Wednesday, September 24, 2008
McCain Says He Needs a Time Out. Obama says, "Play Ball!"
Despite John McCain's desperate and cynical call for a political "time out", Barack Obama reflected the public's need to hear the candidates debate the issues in a difficult moment: “This is exactly the time when people need to hear from the candidates,” Senator Obama said. Barack finished strongly, “Part of the president’s job is to deal with more than one thing at once. In my mind it’s more important than ever.”
The Commission on Presidential Debates said the debate will go on Friday despite McCain's request:
"The plans for this forum have been underway for more than a year and a half," the commission said. "The CPD's mission is to provide a forum in which the American public has an opportunity to hear the leading candidates for the president of the United States debate the critical issues facing the nation. We believe the public will be well-served by having all of the debates go forward as scheduled."
"Indeed, both campaigns, without public controversy, with quiet cooperation and with minor revisions, have agreed to The Commission on Presidential Debates' (CPD) proposal that each debate will be divided into issue segments allowing time for each candidate to comment on that issue followed by a free-flow conversation/ discussion between the candidates including the possibility of direct exchange between the candidates."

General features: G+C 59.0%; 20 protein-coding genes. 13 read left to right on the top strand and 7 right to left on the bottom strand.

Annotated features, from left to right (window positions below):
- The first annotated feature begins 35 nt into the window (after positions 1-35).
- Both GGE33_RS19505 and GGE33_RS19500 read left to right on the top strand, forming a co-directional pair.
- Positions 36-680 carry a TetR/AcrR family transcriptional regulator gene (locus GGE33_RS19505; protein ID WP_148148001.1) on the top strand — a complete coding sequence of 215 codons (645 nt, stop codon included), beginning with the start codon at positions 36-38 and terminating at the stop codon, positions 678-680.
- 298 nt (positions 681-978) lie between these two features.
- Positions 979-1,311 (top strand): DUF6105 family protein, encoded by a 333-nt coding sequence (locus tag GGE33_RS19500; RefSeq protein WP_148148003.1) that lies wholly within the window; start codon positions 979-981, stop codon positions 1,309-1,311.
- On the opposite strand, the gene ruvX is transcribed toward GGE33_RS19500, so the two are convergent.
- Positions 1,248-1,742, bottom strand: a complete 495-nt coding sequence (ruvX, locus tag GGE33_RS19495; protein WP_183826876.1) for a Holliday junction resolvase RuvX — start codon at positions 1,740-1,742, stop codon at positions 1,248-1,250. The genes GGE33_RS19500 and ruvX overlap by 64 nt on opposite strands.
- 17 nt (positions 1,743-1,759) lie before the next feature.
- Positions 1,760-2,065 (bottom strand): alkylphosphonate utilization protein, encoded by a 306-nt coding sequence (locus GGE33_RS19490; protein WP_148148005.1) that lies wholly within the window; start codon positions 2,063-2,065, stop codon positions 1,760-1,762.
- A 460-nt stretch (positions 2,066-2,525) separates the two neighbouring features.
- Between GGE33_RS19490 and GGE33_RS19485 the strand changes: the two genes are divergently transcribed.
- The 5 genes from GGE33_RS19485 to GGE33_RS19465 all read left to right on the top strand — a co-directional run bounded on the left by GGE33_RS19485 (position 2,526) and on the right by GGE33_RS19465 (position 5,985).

"These formats are an historic breakthrough in the history of televised debates. Televised debates have been hampered by restrictive time limits resulting in scripted, poll-tested, bumper sticker responses. In 2008, when stakes are higher than ever, issues more complex than ever, voter interest more intense than ever, voter education calls for a more expansive discussion between the leading candidates for president and vice president of the United States on the issues confronting America. The Commission commends Senators Obama and McCain for their understanding and acceptance of this need."
-Paul G. Kirk, Jr. and Frank J. Fahrenkopf, Jr., the co-chairmen of The Commission on Presidential Debates (CPD)
“Under the pressure of the financial crisis, one presidential candidate is behaving like a flustered rookie playing in a league too high. It is not Barack Obama."
More on the debates at:
The Commission on Presidential Debates